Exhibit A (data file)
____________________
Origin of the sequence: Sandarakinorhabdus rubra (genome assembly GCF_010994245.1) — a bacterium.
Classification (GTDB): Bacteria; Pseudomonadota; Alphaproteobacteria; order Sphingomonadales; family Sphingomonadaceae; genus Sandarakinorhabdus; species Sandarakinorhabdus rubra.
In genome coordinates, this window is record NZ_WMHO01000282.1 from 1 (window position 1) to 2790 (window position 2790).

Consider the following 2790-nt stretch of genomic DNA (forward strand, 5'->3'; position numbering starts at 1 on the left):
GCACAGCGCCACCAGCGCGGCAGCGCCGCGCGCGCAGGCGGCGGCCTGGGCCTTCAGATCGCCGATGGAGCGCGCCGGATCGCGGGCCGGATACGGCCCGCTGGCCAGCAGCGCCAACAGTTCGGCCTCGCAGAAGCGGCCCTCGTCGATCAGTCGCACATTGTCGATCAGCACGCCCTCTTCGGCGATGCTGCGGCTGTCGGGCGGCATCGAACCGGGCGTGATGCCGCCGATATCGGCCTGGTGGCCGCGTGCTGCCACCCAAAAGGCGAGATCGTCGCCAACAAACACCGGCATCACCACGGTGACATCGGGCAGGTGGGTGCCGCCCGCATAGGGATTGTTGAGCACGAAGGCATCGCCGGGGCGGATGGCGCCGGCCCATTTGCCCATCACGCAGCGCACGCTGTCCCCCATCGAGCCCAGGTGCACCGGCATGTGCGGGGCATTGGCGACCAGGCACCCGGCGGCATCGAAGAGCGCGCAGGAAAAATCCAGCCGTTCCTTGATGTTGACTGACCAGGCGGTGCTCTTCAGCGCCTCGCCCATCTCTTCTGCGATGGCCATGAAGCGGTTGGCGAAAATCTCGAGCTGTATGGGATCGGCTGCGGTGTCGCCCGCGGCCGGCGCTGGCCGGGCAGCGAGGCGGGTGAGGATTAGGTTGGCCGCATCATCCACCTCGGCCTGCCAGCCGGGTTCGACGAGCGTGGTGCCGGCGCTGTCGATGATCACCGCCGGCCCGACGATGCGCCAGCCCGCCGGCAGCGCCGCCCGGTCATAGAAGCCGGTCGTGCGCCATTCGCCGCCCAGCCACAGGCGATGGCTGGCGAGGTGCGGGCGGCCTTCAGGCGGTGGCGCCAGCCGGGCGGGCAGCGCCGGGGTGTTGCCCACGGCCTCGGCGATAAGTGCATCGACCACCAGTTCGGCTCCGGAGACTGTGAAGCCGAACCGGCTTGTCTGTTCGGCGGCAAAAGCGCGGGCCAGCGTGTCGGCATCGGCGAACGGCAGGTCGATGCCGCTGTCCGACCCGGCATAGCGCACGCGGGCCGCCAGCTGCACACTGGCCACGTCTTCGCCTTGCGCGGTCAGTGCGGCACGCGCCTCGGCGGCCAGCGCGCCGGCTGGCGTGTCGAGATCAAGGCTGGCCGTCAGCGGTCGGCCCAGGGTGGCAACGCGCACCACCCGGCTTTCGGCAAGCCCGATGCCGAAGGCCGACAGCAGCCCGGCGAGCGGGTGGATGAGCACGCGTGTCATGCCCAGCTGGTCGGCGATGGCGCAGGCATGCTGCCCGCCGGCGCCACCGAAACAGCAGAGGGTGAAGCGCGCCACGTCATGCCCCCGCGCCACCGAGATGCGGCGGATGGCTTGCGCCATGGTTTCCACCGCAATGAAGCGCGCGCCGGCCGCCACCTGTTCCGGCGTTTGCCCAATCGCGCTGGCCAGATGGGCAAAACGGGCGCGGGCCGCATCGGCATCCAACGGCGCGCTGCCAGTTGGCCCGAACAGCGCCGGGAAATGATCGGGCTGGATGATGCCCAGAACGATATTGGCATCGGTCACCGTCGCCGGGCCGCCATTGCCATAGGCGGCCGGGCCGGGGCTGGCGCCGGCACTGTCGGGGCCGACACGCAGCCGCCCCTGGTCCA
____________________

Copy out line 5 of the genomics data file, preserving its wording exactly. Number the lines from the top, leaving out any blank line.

GCACAGCGCCACCAGCGCGGCAGCGCCGCGCGCGCAGGCGGCGGCCTGGGCCTTCAGATCGCCGATGGAGCGCGCCGGATCGCGGGCCGGATACGGCCCGCTGGCCAGCAGCGCCAACAGTTCGGCCTCGCAGAAGCGGCCCTCGTCGATCAGTCGCACATTGTCGATCAGCACGCCCTCTTCGGCGATGCTGCGGCTGTCGGGCGGCATCGAACCGGGCGTGATGCCGCCGATATCGGCCTGGTGGCCGCGTGCTGCCACCCAAAAGGCGAGATCGTCGCCAACAAACACCGGCATCACCACGGTGACATCGGGCAGGTGGGTGCCGCCCGCATAGGGATTGTTGAGCACGAAGGCATCGCCGGGGCGGATGGCGCCGGCCCATTTGCCCATCACGCAGCGCACGCTGTCCCCCATCGAGCCCAGGTGCACCGGCATGTGCGGGGCATTGGCGACCAGGCACCCGGCGGCATCGAAGAGCGCGCAGGAAAAATCCAGCCGTTCCTTGATGTTGACTGACCAGGCGGTGCTCTTCAGCGCCTCGCCCATCTCTTCTGCGATGGCCATGAAGCGGTTGGCGAAAATCTCGAGCTGTATGGGATCGGCTGCGGTGTCGCCCGCGGCCGGCGCTGGCCGGGCAGCGAGGCGGGTGAGGATTAGGTTGGCCGCATCATCCACCTCGGCCTGCCAGCCGGGTTCGACGAGCGTGGTGCCGGCGCTGTCGATGATCACCGCCGGCCCGACGATGCGCCAGCCCGCCGGCAGCGCCGCCCGGTCATAGAAGCCGGTCGTGCGCCATTCGCCGCCCAGCCACAGGCGATGGCTGGCGAGGTGCGGGCGGCCTTCAGGCGGTGGCGCCAGCCGGGCGGGCAGCGCCGGGGTGTTGCCCACGGCCTCGGCGATAAGTGCATCGACCACCAGTTCGGCTCCGGAGACTGTGAAGCCGAACCGGCTTGTCTGTTCGGCGGCAAAAGCGCGGGCCAGCGTGTCGGCATCGGCGAACGGCAGGTCGATGCCGCTGTCCGACCCGGCATAGCGCACGCGGGCCGCCAGCTGCACACTGGCCACGTCTTCGCCTTGCGCGGTCAGTGCGGCACGCGCCTCGGCGGCCAGCGCGCCGGCTGGCGTGTCGAGATCAAGGCTGGCCGTCAGCGGTCGGCCCAGGGTGGCAACGCGCACCACCCGGCTTTCGGCAAGCCCGATGCCGAAGGCCGACAGCAGCCCGGCGAGCGGGTGGATGAGCACGCGTGTCATGCCCAGCTGGTCGGCGATGGCGCAGGCATGCTGCCCGCCGGCGCCACCGAAACAGCAGAGGGTGAAGCGCGCCACGTCATGCCCCCGCGCCACCGAGATGCGGCGGATGGCTTGCGCCATGGTTTCCACCGCAATGAAGCGCGCGCCGGCCGCCACCTGTTCCGGCGTTTGCCCAATCGCGCTGGCCAGATGGGCAAAACGGGCGCGGGCCGCATCGGCATCCAACGGCGCGCTGCCAGTTGGCCCGAACAGCGCCGGGAAATGATCGGGCTGGATGATGCCCAGAACGATATTGGCATCGGTCACCGTCGCCGGGCCGCCATTGCCATAGGCGGCCGGGCCGGGGCTGGCGCCGGCACTGTCGGGGCCGACACGCAGCCGCCCCTGGTCCA